Science in a Flash: Turn Milk into Plastic!
Try this quick and easy way to introduce kids to chemical reactions and polymers. One Science Buddies mom even used it for spur-of-the moment entertainment at a slumber party!
Got milk, vinegar, and twenty minutes? Then you can make plastic! Strange as it may sound in our era of petroleum-based plastics, up until about 1945, plastic made with casein (the protein found in milk) was very common. (If you have a knitter in the family, you may have even seen or used casein knitting needles.)
Plastic is a generic term for materials that can all be molded into many shapes. Plastics are all similar because they are all made up of molecules that are repeated over and over again in a chain, called a polymer. Polymers can be chains of one type of molecule, or chains of different types of molecules linked together in a regular pattern. When milk is heated and combined with an acid, such as vinegar, the casein molecules in milk unfold and reorganize into a long chain, a polymer. This polymer can be scooped up and molded, which is why plastic made from milk is called casein plastic.
Science to the Rescue!
Sherry Smith, Science Buddies Grants Manager and mom to 9-year-old Laura, didn't expect to be doing science projects at her daughter's slumber party. But when the girls woke up at 5:30 a.m., Sherry needed a fun activity to keep them occupied. Remembering Science Buddies' Turn Milk Into Plastic activity, she gathered the girls in the kitchen.
When Sherry described what they were going to do, the girls were immediately game. Says Sherry, "They are so used to arts and crafts projects, that I think the idea of a science project was much more exciting for them." That the "Turn Milk Into Plastic" chemistry investigation offers young scientists the chance for hands-on science and a creative and tangible take-away made it a great option for Sherry's sleepover contingent.
After gather the materials, Sherry heated a mug of milk for each girl and let them stir in the vinegar. The resulting chemical reaction created curds in the milk, evoking a chorus of "cool," along with one vehement "gross!" The girls noticed that one mug of milk and vinegar was producing far fewer curds than others—and enjoyed theorizing why. Most of the girls also liked squeezing the liquid out of the curds and shaping their plastic. The one who thought the curds were gross was able to participate by using her math skills when they wanted to increase the recipe by 50%. The polymer diagrams on the Science Buddies web site intrigued yet another of the early morning science crew.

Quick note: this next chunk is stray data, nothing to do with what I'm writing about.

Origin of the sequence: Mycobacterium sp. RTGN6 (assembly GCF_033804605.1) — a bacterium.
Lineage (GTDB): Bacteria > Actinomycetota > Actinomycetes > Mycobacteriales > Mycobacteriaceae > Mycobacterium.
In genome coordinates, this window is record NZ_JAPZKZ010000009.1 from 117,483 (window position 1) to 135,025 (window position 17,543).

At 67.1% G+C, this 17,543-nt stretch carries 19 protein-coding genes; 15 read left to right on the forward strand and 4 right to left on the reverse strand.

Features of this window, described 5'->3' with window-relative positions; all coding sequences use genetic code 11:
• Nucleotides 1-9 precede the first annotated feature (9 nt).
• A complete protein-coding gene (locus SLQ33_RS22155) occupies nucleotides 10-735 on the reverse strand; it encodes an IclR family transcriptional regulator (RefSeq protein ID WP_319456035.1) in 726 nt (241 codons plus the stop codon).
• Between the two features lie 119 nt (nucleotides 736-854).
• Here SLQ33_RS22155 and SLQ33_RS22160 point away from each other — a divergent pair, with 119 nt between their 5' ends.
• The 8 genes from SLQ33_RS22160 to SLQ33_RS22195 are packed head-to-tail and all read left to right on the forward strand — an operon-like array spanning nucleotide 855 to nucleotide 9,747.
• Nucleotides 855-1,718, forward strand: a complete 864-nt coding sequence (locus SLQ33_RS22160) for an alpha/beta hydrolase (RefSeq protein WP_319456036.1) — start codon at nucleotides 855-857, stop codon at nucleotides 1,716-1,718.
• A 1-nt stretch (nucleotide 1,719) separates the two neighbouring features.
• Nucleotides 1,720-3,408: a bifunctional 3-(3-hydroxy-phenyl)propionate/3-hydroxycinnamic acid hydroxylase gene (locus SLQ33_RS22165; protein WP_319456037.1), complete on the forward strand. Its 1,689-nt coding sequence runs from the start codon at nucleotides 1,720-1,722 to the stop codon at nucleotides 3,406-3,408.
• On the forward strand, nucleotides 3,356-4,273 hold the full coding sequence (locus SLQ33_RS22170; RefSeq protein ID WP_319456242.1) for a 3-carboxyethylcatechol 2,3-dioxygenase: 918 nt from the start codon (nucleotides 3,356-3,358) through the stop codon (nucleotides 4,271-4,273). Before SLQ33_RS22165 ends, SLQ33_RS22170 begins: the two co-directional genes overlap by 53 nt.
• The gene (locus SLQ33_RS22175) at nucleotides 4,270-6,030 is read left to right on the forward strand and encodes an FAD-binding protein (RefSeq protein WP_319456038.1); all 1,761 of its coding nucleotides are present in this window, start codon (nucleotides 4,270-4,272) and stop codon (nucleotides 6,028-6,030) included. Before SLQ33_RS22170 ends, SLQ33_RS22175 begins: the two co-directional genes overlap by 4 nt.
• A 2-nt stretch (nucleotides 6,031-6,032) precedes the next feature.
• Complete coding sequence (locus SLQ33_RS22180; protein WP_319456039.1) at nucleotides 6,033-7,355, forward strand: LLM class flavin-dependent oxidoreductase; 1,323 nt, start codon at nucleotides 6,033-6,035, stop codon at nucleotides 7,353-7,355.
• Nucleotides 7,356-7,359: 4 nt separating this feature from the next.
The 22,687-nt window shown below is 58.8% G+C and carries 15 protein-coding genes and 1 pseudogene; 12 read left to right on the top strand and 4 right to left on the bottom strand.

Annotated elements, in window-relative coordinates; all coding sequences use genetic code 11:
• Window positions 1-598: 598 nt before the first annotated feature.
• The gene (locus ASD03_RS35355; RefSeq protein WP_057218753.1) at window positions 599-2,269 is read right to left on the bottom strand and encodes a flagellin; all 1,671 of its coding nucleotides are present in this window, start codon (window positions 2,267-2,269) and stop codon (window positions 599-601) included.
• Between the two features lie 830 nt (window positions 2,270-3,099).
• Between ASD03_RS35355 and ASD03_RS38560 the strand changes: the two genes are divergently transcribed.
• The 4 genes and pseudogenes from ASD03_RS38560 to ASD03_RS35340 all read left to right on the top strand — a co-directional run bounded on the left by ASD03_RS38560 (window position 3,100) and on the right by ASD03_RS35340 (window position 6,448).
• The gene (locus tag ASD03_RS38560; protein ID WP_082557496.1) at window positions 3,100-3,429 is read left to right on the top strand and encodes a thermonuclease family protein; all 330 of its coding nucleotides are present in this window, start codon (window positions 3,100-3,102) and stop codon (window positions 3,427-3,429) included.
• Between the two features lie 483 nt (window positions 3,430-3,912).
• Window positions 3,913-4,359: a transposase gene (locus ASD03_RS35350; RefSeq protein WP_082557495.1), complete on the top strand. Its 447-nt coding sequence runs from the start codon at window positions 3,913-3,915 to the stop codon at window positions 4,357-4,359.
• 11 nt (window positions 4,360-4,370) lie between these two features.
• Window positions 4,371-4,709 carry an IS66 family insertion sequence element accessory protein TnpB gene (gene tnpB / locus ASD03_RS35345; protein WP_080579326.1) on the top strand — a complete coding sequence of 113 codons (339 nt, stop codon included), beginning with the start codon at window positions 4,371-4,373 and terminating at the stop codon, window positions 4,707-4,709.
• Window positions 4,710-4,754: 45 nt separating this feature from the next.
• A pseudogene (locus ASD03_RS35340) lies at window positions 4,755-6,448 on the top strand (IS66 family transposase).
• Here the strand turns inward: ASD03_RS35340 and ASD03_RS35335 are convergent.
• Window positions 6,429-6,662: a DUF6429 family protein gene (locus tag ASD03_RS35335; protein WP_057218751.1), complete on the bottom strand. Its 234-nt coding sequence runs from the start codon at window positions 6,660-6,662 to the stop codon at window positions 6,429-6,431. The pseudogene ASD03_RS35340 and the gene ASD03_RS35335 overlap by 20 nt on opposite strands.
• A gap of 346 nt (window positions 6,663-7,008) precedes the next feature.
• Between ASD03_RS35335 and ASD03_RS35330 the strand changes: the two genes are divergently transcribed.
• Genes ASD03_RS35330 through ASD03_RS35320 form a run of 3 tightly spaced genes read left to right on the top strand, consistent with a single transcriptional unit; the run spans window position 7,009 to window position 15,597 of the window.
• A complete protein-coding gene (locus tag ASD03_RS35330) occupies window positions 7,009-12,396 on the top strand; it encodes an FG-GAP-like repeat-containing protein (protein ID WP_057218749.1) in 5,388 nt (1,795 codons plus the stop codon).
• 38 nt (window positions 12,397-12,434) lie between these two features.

Sherry loves that Science Buddies activities can engage kids who have a wide variety of interests, as happened at her slumber party. "In this case, one child didn't like curds but was proud that she could solve the math question."
Will Science Buddies be Invited to Next Year's Party?
Overall, slumber party kitchen science experiment was a big success for Sherry and her daughter. "The Science Buddies activity had much better results than store-bought science kits we've used in the past. The one mug that wasn't working was easily fixable and gave us way more to talk about. We learned a lot from the one that didn't work perfectly."
Will science be part of the entertainment at next year's party? It just might. And Sherry knows that with the help of Science Buddies, her kitchen supplies will be up to the task!
Science Buddies at Home and in the Classroom
Sherry used the Turn Milk Into Plastic activity, part of a series of family-friendly STEM activities on the Science Buddies website. There is also a Turn Milk into Plastic! lesson plan available for educators. Science Buddies Lesson Plans are NGSS-aligned and are written to help teachers facilitate hands-on classroom science exploration. The milk-based activity takes less than thirty minutes, including preparation! A full Project Idea related to this investigation, with in-depth background material and an experimental procedure, is available for independent student exploration.
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